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Harvard players celebrate their upset win over New Mexico Thursday night.
Associated Press/Photo by George Frey
Harvard players celebrate their upset win over New Mexico Thursday night.

What captivates us about March Madness

Sports

March Madness, the NCAA’s 68-team college basketball tournament, is the single greatest annual sporting event in America. The first two full days of the tournament on Thursday and Friday present an endless stream of basketball-watching pleasure. Why? It’s not because the best players are playing the best basketball. No, often the games are ugly and sloppy, played by unheralded kids from Nowhere University. If you want great basketball tune into NBA games to watch LeBron James, Kevin Durant, and other pro stars show off their supreme skills. But those games aren’t nearly as gripping. What is it that so captivates us about March Madness?

It is the pursuit of glory, that one chance for these kids to shine. They aren’t paid. Most of them aren’t well-known. They play for the love the game, to win, and for that single chance at glory. Every game, no matter how ugly, is a clinic on effort and passion. At the final buzzer the players are spent, finished—they give every ounce of everything they have in pursuit of victory. Such passion and effort emanates through our TV screens and takes us captive.

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Raw, visceral emotion defines March Madness. The fans scream themselves hoarse and the players sweat and bleed for the sake of the name on the front of their jerseys—and for the glory of victory. And they do it as single units, as families. The fans uplift the players and the players energize the fans, feeding off one another. The players work together toward the pursuit of a singular goal, while their coaches cajole, encourage, chastise, and berate, using every weapon in their arsenal to push their teams one step further.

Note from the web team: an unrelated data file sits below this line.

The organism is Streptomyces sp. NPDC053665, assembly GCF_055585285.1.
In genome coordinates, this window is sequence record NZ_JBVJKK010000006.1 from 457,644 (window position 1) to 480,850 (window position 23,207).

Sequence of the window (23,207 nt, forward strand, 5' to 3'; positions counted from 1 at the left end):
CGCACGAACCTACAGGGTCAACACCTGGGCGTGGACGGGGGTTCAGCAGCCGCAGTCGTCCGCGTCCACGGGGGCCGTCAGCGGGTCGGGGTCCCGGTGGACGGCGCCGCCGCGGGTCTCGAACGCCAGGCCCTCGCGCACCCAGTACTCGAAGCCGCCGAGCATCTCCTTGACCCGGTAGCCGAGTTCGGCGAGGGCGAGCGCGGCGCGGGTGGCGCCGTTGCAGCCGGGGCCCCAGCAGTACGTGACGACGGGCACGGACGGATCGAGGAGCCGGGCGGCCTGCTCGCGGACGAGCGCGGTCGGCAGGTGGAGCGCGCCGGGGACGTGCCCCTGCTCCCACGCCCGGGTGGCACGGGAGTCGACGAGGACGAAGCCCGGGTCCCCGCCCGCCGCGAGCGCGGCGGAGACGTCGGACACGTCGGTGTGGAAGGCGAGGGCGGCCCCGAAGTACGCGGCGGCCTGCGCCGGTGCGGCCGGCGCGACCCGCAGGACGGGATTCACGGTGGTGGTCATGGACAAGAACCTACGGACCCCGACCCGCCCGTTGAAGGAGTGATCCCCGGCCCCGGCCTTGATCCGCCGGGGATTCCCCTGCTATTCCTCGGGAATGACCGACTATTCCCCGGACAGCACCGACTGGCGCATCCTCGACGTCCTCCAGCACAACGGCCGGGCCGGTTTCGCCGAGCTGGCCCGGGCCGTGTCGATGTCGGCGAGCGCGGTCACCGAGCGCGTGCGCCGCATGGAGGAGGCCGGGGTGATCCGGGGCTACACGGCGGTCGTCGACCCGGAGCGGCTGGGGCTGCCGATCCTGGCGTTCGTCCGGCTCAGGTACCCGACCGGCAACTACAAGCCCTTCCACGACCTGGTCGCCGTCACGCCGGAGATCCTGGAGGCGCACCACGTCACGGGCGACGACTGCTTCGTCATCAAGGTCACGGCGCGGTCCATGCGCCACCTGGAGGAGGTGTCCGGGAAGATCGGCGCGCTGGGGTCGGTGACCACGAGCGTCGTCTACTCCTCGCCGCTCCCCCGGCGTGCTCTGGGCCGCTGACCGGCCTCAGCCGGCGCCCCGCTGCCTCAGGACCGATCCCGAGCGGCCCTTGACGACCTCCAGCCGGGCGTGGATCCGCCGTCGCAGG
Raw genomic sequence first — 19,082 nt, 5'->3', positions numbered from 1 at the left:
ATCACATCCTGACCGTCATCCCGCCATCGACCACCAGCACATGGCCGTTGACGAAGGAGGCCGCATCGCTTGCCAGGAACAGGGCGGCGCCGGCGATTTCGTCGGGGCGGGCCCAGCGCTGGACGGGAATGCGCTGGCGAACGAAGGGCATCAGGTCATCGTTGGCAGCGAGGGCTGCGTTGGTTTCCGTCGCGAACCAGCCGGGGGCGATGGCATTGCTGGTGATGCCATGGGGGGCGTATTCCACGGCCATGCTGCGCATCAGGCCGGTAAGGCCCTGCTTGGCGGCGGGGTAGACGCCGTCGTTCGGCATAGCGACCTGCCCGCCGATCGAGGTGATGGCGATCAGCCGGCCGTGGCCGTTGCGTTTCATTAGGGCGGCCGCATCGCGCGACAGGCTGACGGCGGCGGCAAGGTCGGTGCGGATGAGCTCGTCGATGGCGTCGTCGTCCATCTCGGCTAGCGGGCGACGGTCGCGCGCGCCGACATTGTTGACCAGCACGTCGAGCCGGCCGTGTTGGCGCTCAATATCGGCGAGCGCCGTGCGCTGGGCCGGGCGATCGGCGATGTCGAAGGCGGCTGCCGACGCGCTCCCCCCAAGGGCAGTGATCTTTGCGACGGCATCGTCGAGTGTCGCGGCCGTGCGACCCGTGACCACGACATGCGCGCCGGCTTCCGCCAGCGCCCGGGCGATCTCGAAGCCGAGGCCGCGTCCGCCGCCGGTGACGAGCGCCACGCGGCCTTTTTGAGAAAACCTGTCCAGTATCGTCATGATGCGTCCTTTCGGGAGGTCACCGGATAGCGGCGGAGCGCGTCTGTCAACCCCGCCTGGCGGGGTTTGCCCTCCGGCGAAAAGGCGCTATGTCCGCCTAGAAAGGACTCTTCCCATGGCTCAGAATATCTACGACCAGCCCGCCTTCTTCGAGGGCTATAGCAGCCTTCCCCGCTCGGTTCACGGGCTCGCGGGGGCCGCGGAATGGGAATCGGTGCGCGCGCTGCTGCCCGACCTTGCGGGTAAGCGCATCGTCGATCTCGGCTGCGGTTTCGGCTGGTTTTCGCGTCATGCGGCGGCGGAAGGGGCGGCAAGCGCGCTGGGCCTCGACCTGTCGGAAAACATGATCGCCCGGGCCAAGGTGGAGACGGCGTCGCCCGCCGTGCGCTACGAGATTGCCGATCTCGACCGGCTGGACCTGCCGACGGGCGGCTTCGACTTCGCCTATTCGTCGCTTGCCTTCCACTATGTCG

And the victorious team, the one left holding the trophy at the end, is often not the “best” team in the tournament, or the most talented or lauded one. It sometimes is the team that came together in pursuit of basketball glory and for whom the right doors opened. These players took advantage of the opportunities presented to them and never stopped striving, together, toward the championship.

To see undaunted, untainted effort and emotion poured into a single cause is to see success redefined. No longer do we have to be the most talented, the most polished, the most skilled, which is good, since most of us aren’t. March Madness belies culture’s demand that we be perfect and gives a stage to the magnetism of passionate pursuit. Above all this is the reality that the glory we pursue is not “One Shining Moment” but eternal. Instead of being available to only a few it is available to all who pursue it. So the tournament is a microcosm of what we ought to aspire to: unbridled, passionate pursuit of glory, not alone but in companionship, pushing and pulling one another to new heights, never giving up, always keeping our eyes on the final goal.

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